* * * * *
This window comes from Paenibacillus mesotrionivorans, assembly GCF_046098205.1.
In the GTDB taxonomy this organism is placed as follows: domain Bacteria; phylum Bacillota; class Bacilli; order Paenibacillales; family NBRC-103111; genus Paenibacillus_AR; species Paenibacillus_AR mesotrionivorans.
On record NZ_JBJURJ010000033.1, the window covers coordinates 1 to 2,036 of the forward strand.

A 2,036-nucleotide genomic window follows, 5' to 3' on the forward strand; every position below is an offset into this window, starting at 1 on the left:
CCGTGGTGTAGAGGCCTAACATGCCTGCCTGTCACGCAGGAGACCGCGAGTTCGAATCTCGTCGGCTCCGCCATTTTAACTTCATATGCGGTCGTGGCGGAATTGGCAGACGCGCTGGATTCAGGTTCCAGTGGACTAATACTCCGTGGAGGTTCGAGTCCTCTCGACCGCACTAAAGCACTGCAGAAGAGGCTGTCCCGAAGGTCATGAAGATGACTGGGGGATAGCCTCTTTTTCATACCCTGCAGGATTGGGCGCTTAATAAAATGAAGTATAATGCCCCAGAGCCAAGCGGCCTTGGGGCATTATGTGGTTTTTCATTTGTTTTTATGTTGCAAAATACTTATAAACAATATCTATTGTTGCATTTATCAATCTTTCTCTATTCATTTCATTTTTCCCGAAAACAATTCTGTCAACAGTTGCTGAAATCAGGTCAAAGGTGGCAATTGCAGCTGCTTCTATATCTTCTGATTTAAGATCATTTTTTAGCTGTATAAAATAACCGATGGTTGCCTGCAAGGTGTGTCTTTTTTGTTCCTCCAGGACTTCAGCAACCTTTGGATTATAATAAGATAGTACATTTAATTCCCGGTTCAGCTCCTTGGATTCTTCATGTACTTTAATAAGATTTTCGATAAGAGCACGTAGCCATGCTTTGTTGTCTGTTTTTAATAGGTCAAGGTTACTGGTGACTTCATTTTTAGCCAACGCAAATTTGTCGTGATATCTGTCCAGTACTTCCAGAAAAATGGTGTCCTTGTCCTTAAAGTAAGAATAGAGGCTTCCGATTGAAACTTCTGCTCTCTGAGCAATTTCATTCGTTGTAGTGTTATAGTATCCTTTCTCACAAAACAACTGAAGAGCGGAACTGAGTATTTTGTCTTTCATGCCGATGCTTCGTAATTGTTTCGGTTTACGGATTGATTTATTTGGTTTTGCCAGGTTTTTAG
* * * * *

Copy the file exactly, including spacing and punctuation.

This window comes from Paenibacillus mesotrionivorans, assembly GCF_046098205.1.
In the GTDB taxonomy this organism is placed as follows: domain Bacteria; phylum Bacillota; class Bacilli; order Paenibacillales; family NBRC-103111; genus Paenibacillus_AR; species Paenibacillus_AR mesotrionivorans.
On record NZ_JBJURJ010000033.1, the window covers coordinates 1 to 2,036 of the forward strand.

A 2,036-nucleotide genomic window follows, 5' to 3' on the forward strand; every position below is an offset into this window, starting at 1 on the left:
CCGTGGTGTAGAGGCCTAACATGCCTGCCTGTCACGCAGGAGACCGCGAGTTCGAATCTCGTCGGCTCCGCCATTTTAACTTCATATGCGGTCGTGGCGGAATTGGCAGACGCGCTGGATTCAGGTTCCAGTGGACTAATACTCCGTGGAGGTTCGAGTCCTCTCGACCGCACTAAAGCACTGCAGAAGAGGCTGTCCCGAAGGTCATGAAGATGACTGGGGGATAGCCTCTTTTTCATACCCTGCAGGATTGGGCGCTTAATAAAATGAAGTATAATGCCCCAGAGCCAAGCGGCCTTGGGGCATTATGTGGTTTTTCATTTGTTTTTATGTTGCAAAATACTTATAAACAATATCTATTGTTGCATTTATCAATCTTTCTCTATTCATTTCATTTTTCCCGAAAACAATTCTGTCAACAGTTGCTGAAATCAGGTCAAAGGTGGCAATTGCAGCTGCTTCTATATCTTCTGATTTAAGATCATTTTTTAGCTGTATAAAATAACCGATGGTTGCCTGCAAGGTGTGTCTTTTTTGTTCCTCCAGGACTTCAGCAACCTTTGGATTATAATAAGATAGTACATTTAATTCCCGGTTCAGCTCCTTGGATTCTTCATGTACTTTAATAAGATTTTCGATAAGAGCACGTAGCCATGCTTTGTTGTCTGTTTTTAATAGGTCAAGGTTACTGGTGACTTCATTTTTAGCCAACGCAAATTTGTCGTGATATCTGTCCAGTACTTCCAGAAAAATGGTGTCCTTGTCCTTAAAGTAAGAATAGAGGCTTCCGATTGAAACTTCTGCTCTCTGAGCAATTTCATTCGTTGTAGTGTTATAGTATCCTTTCTCACAAAACAACTGAAGAGCGGAACTGAGTATTTTGTCTTTCATGCCGATGCTTCGTAATTGTTTCGGTTTACGGATTGATTTATTTGGTTTTGCCAGGTTTTTAG